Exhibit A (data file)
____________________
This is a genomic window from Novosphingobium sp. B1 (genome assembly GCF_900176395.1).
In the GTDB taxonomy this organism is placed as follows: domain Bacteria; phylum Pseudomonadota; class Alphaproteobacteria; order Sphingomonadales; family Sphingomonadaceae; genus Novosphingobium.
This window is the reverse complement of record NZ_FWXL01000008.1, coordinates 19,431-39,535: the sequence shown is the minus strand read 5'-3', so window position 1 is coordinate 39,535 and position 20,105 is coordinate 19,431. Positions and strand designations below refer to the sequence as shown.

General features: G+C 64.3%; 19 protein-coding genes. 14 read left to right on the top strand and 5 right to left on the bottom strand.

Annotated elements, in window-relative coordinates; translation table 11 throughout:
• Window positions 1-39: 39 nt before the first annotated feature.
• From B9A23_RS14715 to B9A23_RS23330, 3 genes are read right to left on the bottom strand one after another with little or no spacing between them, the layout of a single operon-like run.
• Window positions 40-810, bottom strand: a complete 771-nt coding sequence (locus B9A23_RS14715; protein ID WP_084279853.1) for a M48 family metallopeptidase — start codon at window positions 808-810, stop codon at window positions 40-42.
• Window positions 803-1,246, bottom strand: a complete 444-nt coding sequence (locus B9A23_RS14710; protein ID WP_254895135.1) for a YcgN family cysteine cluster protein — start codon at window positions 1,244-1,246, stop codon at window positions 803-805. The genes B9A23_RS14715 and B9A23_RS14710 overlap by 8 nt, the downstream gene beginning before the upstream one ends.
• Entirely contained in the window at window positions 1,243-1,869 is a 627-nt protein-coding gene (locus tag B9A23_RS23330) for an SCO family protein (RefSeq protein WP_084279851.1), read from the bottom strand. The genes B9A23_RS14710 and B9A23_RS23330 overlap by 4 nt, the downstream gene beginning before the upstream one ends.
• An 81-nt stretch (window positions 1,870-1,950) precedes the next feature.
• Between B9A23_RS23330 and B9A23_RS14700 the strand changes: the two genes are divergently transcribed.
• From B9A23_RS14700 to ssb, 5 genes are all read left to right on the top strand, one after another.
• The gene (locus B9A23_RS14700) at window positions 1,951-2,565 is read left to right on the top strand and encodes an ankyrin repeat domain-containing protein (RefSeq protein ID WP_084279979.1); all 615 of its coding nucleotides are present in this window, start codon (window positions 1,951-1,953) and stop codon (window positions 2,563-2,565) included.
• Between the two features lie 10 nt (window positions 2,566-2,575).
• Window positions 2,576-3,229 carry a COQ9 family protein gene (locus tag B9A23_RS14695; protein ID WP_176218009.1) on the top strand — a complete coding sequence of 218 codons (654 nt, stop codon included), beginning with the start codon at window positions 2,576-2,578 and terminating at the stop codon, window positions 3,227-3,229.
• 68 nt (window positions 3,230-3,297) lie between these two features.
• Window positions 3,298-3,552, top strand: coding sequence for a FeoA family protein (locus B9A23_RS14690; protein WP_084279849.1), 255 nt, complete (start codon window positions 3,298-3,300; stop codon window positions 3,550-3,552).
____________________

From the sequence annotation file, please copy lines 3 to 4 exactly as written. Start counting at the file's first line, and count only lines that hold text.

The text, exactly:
This window is the reverse complement of record NZ_FWXL01000008.1, coordinates 19,431-39,535: the sequence shown is the minus strand read 5'-3', so window position 1 is coordinate 39,535 and position 20,105 is coordinate 19,431. Positions and strand designations below refer to the sequence as shown.

General features: G+C 64.3%; 19 protein-coding genes. 14 read left to right on the top strand and 5 right to left on the bottom strand.